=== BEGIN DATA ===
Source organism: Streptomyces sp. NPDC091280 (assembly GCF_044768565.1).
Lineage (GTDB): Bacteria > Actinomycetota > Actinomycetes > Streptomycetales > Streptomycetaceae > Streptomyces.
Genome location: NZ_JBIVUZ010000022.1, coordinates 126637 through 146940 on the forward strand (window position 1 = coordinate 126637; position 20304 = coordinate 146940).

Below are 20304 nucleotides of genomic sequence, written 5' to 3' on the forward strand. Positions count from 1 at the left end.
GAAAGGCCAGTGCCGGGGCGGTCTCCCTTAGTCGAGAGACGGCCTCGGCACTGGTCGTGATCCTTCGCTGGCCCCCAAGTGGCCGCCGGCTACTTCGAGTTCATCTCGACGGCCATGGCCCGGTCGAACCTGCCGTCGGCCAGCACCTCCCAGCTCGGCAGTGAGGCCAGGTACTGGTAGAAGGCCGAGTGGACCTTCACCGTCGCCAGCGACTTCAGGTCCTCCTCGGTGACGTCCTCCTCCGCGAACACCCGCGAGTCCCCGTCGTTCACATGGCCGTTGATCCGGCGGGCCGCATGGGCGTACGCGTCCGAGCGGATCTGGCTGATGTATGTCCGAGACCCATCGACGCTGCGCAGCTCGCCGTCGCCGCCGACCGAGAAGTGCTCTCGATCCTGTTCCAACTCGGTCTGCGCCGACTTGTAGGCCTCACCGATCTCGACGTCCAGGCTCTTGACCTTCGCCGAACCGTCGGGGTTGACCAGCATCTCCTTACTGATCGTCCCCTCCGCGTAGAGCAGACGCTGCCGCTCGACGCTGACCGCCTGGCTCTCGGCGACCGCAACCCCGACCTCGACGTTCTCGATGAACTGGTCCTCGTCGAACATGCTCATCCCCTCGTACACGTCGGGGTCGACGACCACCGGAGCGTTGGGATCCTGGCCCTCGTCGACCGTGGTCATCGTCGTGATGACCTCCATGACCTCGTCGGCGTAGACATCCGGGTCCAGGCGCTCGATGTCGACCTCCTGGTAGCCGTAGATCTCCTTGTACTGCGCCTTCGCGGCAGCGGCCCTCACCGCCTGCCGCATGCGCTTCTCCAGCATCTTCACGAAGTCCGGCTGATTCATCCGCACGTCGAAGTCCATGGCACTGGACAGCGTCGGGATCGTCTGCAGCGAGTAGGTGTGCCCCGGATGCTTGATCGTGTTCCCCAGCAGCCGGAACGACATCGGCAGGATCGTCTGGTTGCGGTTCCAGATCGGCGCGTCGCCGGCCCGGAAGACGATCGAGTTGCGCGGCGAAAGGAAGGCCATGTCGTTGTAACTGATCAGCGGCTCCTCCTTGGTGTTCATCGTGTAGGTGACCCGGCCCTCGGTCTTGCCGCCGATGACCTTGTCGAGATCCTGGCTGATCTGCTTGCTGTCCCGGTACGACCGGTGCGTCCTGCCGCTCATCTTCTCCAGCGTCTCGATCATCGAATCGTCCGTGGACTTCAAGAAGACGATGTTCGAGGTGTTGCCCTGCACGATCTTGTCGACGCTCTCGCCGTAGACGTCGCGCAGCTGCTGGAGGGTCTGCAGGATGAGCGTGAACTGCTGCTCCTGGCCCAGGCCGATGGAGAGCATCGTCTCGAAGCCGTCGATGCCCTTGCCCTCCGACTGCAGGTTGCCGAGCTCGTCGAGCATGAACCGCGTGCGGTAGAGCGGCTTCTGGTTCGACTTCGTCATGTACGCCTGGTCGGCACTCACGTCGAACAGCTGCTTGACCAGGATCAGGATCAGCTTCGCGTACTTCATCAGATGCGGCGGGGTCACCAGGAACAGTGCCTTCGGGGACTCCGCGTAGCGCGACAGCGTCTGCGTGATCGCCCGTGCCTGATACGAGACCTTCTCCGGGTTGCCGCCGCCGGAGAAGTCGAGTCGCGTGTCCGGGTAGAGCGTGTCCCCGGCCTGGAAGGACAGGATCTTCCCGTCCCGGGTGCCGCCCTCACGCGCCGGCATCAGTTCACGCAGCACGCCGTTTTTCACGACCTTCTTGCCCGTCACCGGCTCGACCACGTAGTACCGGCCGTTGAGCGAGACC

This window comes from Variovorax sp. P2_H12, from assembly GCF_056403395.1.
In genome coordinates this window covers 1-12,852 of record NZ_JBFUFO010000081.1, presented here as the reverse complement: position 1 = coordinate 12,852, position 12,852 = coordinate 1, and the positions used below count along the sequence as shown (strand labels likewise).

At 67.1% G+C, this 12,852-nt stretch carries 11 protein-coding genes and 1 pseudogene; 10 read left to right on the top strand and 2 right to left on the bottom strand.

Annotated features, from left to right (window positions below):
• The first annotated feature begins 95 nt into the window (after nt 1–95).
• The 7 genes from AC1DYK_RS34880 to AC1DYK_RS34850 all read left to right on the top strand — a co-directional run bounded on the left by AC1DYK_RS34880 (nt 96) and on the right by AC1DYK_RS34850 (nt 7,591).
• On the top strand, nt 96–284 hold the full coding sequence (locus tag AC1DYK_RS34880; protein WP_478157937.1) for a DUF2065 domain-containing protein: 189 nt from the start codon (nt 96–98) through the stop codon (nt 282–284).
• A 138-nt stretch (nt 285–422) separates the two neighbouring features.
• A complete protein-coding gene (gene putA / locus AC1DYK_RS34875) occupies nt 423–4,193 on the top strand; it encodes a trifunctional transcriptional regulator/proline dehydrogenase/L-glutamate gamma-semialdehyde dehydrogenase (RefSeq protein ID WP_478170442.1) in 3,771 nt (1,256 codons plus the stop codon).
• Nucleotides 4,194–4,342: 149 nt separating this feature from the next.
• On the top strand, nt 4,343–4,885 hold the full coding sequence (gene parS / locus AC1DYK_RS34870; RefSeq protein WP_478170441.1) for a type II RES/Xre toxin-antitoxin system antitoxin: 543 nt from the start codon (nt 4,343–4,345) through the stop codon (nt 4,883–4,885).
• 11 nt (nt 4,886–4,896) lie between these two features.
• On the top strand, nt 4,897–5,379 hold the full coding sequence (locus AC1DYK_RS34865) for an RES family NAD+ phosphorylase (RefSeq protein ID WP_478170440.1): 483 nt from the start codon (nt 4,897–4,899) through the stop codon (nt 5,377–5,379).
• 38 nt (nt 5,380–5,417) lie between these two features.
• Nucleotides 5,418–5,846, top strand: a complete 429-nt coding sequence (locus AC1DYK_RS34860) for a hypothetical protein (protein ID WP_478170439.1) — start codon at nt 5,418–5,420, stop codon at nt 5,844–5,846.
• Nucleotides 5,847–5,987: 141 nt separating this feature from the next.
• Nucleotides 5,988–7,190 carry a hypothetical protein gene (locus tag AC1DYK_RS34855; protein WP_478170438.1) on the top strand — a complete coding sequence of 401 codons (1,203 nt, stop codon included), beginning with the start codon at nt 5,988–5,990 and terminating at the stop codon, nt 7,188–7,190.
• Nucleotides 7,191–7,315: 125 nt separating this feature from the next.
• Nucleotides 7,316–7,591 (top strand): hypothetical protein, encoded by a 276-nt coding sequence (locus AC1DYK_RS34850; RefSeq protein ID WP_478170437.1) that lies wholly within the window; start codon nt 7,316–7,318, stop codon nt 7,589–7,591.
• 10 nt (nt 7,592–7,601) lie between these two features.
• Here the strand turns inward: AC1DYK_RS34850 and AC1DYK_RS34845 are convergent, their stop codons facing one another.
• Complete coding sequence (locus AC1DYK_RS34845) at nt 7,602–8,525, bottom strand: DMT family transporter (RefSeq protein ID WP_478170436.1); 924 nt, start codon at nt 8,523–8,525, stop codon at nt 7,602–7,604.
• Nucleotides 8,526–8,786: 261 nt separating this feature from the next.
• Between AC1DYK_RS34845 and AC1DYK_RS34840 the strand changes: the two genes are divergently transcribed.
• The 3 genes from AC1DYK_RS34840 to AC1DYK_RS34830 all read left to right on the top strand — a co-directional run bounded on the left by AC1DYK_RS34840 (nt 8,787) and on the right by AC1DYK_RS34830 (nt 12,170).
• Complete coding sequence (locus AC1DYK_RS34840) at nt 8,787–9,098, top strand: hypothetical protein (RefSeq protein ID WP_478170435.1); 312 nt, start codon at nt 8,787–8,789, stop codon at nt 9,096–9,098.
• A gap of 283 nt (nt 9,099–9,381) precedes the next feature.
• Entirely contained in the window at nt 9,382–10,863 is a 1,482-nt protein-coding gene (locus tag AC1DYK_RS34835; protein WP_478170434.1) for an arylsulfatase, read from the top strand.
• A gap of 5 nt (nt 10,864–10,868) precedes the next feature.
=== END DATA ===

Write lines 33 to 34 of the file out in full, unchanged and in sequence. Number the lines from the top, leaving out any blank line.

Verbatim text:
• Entirely contained in the window at nt 9,382–10,863 is a 1,482-nt protein-coding gene (locus tag AC1DYK_RS34835; protein WP_478170434.1) for an arylsulfatase, read from the top strand.
• A gap of 5 nt (nt 10,864–10,868) precedes the next feature.